Lymphangitis is an infection of the lymph vessels (channels). It is a complication of some bacterial infections.
Inflamed lymph vessels; Inflammation - lymph vessels; Infected lymph vessels; Infection - lymph vessels
The lymph system is a network of lymph nodes, lymph ducts, lymph vessels, and organs that produce and move a fluid called lymph from tissues to the bloodstream.
Lymphangitis most often results from an acute streptococcal infection of the skin. Less often, it is caused by a staphylococcal infection. The infection causes the lymph vessels to become inflamed.
Lymphangitis may be a sign that a skin infection is getting worse. The bacteria can spread into the blood and cause life-threatening problems.
Symptoms may include:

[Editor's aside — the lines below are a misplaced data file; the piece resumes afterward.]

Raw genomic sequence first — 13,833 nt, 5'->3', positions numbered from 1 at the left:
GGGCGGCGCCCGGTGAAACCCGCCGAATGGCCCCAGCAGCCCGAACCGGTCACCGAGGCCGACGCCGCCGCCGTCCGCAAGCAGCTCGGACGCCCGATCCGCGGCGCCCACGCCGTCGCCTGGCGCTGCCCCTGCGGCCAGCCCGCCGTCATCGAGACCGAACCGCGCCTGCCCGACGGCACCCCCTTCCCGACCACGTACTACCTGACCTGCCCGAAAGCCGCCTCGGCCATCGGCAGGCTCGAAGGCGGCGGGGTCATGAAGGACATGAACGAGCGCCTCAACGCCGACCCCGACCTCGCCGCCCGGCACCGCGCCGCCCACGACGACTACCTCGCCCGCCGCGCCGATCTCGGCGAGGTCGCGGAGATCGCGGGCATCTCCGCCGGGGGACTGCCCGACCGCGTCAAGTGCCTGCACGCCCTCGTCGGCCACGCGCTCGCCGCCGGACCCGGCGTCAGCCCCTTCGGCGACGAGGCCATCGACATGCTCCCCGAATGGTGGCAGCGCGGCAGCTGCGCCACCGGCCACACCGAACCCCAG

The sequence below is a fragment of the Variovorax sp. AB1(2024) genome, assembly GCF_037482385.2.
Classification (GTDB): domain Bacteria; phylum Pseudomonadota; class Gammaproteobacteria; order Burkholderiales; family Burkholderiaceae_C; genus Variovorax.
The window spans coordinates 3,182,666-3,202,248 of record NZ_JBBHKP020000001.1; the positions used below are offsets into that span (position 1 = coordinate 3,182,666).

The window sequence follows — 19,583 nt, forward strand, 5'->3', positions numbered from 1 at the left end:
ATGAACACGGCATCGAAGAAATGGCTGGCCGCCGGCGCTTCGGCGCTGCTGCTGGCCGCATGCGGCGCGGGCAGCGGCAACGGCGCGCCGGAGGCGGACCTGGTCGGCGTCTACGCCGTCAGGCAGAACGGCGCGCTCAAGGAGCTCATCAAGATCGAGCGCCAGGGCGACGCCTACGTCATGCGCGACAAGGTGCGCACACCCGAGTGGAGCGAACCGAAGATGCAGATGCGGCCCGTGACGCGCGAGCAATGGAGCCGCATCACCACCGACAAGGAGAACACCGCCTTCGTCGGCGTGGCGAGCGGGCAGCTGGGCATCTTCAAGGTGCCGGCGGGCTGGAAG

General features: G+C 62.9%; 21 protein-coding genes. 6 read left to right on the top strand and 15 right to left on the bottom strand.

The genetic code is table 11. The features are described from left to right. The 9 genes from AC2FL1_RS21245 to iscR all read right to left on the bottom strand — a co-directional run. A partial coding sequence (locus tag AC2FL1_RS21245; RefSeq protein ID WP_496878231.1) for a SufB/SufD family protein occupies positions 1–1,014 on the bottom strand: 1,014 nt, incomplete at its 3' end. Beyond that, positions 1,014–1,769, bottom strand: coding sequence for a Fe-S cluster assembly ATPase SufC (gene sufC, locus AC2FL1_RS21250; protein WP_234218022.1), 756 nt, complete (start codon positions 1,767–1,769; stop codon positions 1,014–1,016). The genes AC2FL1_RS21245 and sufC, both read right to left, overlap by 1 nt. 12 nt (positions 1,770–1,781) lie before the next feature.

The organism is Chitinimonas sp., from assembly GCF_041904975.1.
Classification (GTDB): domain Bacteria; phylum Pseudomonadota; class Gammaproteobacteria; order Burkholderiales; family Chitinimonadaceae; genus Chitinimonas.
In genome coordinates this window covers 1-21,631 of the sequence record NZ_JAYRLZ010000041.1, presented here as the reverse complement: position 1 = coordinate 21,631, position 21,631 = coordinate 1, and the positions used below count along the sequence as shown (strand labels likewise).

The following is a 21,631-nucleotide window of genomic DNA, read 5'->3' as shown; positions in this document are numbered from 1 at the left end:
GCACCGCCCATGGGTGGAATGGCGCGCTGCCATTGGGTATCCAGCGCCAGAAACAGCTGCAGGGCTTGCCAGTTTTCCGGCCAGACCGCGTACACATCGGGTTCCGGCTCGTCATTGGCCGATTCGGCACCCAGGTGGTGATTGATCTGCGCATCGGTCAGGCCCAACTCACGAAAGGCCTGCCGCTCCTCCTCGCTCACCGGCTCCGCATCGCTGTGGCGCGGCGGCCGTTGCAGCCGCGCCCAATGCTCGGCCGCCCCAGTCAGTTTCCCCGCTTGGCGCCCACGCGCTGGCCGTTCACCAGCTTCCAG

The health care provider will perform a physical exam, which includes feeling your lymph nodes and examining your skin. The provider may look for signs of injury around swollen lymph nodes.
Lymphangitis may spread within hours. Treatment should begin right away.
Treatment may include:
Surgery may be needed to drain an abscess.
Prompt treatment with antibiotics usually leads to a complete recovery. It may take weeks, or even months, for swelling to disappear. The amount of time it takes to recover depends on the cause.
Health problems that may occur include:
Call your provider or go to the emergency room if you have symptoms of lymphangitis.
Pasternack MS, Swartz MN. Lymphadenitis and lymphangitis. In: Bennett JE, Dolin R, Blaser MJ, eds. Mandell, Douglas, and Bennett's Principles and Practice of Infectious Diseases. 9th ed. Philadelphia, PA: Elsevier; 2020:chap 95.
Reviewed By: Jatin M. Vyas, MD, PhD, Associate Professor in Medicine, Harvard Medical School; Associate in Medicine, Division of Infectious Disease, Department of Medicine, Massachusetts General Hospital, Boston, MA. Also reviewed by David Zieve, MD, MHA, Medical Director, Brenda Conaway, Editorial Director, and the A.D.A.M. Editorial team.